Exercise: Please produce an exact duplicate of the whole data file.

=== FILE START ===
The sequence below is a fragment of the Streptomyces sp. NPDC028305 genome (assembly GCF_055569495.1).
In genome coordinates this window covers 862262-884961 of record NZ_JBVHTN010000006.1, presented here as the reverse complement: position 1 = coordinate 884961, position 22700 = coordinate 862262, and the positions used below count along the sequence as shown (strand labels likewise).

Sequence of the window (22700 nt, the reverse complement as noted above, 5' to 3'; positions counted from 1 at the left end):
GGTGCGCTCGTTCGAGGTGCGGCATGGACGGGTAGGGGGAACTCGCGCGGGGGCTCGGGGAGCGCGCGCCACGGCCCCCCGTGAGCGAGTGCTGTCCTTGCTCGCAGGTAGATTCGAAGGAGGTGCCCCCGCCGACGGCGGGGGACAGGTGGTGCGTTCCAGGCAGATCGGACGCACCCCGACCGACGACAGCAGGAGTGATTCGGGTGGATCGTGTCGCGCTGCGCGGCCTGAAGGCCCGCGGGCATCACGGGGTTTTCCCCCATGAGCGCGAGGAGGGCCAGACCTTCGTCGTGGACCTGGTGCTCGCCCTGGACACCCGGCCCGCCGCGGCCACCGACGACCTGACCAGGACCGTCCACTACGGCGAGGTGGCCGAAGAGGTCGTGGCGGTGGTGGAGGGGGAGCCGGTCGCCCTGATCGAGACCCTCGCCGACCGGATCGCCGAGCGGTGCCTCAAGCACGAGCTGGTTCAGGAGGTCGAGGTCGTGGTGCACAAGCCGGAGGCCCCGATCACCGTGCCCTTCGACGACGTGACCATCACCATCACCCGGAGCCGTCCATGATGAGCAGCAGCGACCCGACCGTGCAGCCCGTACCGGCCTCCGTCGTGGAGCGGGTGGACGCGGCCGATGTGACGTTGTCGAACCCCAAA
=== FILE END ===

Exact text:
The sequence below is a fragment of the Streptomyces sp. NPDC028305 genome (assembly GCF_055569495.1).
In genome coordinates this window covers 862262-884961 of record NZ_JBVHTN010000006.1, presented here as the reverse complement: position 1 = coordinate 884961, position 22700 = coordinate 862262, and the positions used below count along the sequence as shown (strand labels likewise).

Sequence of the window (22700 nt, the reverse complement as noted above, 5' to 3'; positions counted from 1 at the left end):
GGTGCGCTCGTTCGAGGTGCGGCATGGACGGGTAGGGGGAACTCGCGCGGGGGCTCGGGGAGCGCGCGCCACGGCCCCCCGTGAGCGAGTGCTGTCCTTGCTCGCAGGTAGATTCGAAGGAGGTGCCCCCGCCGACGGCGGGGGACAGGTGGTGCGTTCCAGGCAGATCGGACGCACCCCGACCGACGACAGCAGGAGTGATTCGGGTGGATCGTGTCGCGCTGCGCGGCCTGAAGGCCCGCGGGCATCACGGGGTTTTCCCCCATGAGCGCGAGGAGGGCCAGACCTTCGTCGTGGACCTGGTGCTCGCCCTGGACACCCGGCCCGCCGCGGCCACCGACGACCTGACCAGGACCGTCCACTACGGCGAGGTGGCCGAAGAGGTCGTGGCGGTGGTGGAGGGGGAGCCGGTCGCCCTGATCGAGACCCTCGCCGACCGGATCGCCGAGCGGTGCCTCAAGCACGAGCTGGTTCAGGAGGTCGAGGTCGTGGTGCACAAGCCGGAGGCCCCGATCACCGTGCCCTTCGACGACGTGACCATCACCATCACCCGGAGCCGTCCATGATGAGCAGCAGCGACCCGACCGTGCAGCCCGTACCGGCCTCCGTCGTGGAGCGGGTGGACGCGGCCGATGTGACGTTGTCGAACCCCAAA